Phola Participates in POPIA Act Workshop Organized by DSD

On 24 November2021, Phola was among nonprofit organizations invited by Department of Social Development-Gauteng Province to a one-day workshop at The Lakes Hotel and Conference Centre in Benoni. Among items on the workshop agenda were POPIA ACT implications on Performance Information, management, Ethics, Fraud and Corruption.

The Protection of Personal Information Act (POPIA) is South Africa’s equivalent of the EU GDPR. It sets conditions for responsible parties called controllers in other jurisdictions to lawfully process personal information of data subjects both natural and juristic persons

The right of access to information-constitutionally enshrined in section 32 of the Constitution of the Republic of South Africa,1996 (Constitution) is both a fundamental right and a crucial enabler of the full range of other rights. Importantly, it gives meaning to the constitutional values of accountability, responsiveness, and openness, and enables the public to seek transparency from both the public and private sectors.

To give effect to this right, the Promotion of Access to Information Act of 2000 was passed. While it was seen at the time as being a progressive piece of legislation, PAIA has also at times frustrated the exercise of the right of access to information. Furthermore, in more than 20 years since enactment, it is apparent that PAIA is no longer fit for purpose to respond to the exigencies of the digital era.

The Amendment Bill five key principles:

Primacy-: Access to information, as a constitutional imperative, is treated with appropriate primacy over other laws that otherwise restrict or inhibit the public’s right to be informed. The proposed amendments seek to ensure that the scope and ambit of PAIA is appropriately clarified to assist requesters in obtaining the information to which they are entitled without unnecessary hurdles.

Maximum disclosure: The right of access to information should is by the principle of maximum disclosure, with the right only limited by narrowly defined exemptions that meet the test for a reasonable and justifiable limitation in an open and democratic society.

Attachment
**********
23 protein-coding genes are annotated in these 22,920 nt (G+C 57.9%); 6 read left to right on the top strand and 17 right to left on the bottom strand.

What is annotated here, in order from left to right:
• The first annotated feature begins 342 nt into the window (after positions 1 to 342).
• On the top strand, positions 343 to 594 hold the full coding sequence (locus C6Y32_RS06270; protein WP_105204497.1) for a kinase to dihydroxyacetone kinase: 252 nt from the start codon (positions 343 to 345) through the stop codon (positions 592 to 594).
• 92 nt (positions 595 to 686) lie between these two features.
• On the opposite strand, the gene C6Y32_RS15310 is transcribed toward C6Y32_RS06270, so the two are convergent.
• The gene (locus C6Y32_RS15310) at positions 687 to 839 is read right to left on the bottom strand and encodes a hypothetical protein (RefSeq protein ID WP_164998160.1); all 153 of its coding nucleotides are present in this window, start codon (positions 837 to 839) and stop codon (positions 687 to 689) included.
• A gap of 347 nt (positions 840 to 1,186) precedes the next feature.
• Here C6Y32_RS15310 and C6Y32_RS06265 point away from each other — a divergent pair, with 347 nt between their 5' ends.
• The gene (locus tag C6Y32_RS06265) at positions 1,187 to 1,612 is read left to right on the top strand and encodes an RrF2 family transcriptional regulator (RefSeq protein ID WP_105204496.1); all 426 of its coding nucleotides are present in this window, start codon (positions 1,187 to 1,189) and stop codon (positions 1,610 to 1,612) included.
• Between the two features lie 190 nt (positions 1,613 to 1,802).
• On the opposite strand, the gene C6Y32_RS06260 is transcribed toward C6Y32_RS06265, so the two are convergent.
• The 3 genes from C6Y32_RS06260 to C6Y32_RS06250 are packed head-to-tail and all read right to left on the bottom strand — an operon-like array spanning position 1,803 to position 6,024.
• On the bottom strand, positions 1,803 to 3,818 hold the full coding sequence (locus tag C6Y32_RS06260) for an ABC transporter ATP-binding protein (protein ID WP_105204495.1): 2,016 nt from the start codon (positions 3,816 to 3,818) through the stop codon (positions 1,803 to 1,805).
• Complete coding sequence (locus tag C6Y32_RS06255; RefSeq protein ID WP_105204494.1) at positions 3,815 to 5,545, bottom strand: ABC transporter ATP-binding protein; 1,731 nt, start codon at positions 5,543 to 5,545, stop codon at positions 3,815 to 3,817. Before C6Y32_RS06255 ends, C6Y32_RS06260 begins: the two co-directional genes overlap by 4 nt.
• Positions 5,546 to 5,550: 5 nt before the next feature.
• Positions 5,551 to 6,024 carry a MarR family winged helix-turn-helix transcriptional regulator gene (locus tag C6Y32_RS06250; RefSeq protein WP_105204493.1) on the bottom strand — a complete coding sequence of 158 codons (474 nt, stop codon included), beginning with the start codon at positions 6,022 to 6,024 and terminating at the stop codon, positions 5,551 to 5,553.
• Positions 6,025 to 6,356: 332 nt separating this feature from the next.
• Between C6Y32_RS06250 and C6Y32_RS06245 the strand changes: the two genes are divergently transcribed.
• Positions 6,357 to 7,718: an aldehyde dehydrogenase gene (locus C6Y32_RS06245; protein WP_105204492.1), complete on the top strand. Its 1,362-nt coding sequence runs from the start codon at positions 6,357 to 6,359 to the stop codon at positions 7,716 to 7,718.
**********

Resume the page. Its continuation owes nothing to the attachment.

Initiative-taking disclosure: Information in the public interest is to be proactively disclosed, even in the absence of a specific request, in recognition of the role that such information plays in the full realization of fundamental rights.

International commitments: South Africa must abide by its international commitments on access to information, including in respect of open government and open data standards through the Open Government Partnership. These commitments evince a move towards more openness on an initiative-taking basis.

Online protections: In the current digital era, the exercise of the right of access to information must be observed, protected, and promoted, both on- and offline. It is therefore crucial that all persons in South Africa have meaningful access to the internet and online information, and that disclosures are available through different platforms that render such information readily accessible to the public. This places a duty on public and private bodies to ensure that, in fulfilling their obligations, with due regard to the medium and format in which information is available.

Steps to become POPI Compliant

Step 1: Create Awareness. Ensure your employees are aware of the POPI Act and the regulations set out which they need to adhere to.

Step 2. Data collection assessment

Step 3. Company Policies Review

Step 4. Gap Audit

Step 5. Implementation and Training

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